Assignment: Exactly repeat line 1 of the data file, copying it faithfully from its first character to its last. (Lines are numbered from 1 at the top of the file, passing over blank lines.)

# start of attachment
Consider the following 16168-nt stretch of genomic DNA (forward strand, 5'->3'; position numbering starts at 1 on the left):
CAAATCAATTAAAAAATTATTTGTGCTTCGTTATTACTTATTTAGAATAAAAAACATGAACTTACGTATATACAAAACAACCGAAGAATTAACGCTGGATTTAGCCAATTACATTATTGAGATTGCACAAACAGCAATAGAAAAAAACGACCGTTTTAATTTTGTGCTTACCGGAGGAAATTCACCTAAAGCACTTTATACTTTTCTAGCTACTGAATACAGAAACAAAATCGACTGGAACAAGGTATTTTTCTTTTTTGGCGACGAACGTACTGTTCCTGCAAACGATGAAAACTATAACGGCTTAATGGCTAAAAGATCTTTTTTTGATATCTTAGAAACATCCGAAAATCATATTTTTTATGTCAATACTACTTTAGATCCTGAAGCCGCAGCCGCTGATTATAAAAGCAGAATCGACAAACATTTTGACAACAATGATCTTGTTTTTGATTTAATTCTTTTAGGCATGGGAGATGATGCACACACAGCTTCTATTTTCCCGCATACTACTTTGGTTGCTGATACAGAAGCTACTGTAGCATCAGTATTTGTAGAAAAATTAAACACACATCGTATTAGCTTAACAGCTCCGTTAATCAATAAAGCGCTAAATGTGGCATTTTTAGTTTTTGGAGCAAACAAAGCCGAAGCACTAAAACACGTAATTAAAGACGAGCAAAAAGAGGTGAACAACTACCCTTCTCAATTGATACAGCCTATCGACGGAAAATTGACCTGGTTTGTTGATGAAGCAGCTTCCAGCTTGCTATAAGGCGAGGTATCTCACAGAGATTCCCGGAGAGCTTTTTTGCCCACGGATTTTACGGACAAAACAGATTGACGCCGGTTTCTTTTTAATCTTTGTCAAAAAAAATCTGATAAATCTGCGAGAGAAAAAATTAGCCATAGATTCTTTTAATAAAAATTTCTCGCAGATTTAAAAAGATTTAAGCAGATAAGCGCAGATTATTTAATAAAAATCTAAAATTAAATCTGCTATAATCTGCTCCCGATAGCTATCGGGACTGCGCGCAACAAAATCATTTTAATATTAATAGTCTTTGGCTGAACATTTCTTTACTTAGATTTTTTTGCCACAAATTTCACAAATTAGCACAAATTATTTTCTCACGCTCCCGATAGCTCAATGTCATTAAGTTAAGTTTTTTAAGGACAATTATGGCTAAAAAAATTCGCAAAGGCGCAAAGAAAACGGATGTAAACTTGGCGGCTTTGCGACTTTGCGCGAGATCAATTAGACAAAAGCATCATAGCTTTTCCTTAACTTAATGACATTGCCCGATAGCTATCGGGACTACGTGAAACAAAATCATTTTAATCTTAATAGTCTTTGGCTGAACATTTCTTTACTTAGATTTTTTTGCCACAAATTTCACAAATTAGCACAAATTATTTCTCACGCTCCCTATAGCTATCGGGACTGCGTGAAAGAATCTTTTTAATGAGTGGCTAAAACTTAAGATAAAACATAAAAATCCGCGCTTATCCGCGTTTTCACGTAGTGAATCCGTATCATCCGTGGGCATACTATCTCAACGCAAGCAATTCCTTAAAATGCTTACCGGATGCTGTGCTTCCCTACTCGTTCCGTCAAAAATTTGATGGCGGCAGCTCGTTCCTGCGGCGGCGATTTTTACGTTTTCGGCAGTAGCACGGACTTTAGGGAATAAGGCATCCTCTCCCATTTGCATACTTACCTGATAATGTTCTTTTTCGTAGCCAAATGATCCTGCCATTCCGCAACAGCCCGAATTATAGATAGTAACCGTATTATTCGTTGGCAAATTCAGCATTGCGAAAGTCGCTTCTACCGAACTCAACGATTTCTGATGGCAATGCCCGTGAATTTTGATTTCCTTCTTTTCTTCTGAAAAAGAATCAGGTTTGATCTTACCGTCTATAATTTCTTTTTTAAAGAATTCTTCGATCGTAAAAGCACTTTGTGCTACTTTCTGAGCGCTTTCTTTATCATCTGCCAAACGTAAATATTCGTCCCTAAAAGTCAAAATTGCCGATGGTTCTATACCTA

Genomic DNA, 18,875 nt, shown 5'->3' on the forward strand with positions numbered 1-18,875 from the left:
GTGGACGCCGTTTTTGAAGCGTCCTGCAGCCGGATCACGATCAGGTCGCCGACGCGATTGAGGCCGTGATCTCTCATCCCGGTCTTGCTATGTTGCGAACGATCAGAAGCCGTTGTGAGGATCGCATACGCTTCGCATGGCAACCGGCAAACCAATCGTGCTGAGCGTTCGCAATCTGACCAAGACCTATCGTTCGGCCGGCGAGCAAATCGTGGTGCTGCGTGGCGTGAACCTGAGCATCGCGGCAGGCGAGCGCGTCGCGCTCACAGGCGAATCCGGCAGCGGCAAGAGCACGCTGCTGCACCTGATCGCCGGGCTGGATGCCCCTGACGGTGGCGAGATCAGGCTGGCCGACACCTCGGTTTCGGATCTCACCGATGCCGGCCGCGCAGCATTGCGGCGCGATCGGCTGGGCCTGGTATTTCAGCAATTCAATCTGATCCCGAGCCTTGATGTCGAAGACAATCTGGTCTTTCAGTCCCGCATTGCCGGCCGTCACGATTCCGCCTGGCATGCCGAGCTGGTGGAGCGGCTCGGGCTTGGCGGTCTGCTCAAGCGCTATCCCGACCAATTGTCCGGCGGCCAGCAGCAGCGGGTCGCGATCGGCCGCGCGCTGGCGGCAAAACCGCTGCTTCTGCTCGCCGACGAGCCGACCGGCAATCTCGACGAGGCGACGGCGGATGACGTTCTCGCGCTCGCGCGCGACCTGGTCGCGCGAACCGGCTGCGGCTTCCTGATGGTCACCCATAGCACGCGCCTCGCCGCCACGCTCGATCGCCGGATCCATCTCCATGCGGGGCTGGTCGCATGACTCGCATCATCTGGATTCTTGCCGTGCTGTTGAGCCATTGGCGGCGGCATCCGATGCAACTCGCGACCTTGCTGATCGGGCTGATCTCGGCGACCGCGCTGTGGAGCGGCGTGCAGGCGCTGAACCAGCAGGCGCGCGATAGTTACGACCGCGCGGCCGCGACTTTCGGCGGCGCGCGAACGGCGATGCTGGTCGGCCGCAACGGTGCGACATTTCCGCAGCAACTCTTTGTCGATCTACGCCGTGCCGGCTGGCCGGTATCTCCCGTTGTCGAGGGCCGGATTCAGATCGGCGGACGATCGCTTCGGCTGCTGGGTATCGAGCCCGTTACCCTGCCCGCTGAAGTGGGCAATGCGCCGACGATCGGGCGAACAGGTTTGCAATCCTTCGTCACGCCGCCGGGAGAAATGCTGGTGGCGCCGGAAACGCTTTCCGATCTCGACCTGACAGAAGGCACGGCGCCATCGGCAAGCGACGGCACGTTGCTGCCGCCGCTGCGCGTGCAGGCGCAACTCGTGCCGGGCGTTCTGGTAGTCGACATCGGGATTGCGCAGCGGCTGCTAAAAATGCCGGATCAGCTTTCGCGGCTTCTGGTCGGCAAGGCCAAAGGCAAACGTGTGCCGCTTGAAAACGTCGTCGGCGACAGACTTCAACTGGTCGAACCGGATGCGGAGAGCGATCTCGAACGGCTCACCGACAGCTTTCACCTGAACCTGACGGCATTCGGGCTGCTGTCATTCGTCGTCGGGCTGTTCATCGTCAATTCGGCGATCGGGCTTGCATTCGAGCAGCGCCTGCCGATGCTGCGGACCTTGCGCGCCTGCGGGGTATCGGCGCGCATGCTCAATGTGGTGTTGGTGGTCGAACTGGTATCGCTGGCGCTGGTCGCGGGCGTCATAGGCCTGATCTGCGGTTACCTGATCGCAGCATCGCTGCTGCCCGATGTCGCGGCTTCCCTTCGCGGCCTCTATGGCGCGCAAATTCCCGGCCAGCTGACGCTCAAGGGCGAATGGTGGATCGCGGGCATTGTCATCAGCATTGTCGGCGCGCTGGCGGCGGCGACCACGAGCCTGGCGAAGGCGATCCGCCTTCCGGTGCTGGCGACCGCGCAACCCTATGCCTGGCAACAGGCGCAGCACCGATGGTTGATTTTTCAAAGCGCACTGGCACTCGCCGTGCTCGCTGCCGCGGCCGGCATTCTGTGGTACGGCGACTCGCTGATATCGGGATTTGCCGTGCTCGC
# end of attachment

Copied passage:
Consider the following 16168-nt stretch of genomic DNA (forward strand, 5'->3'; position numbering starts at 1 on the left):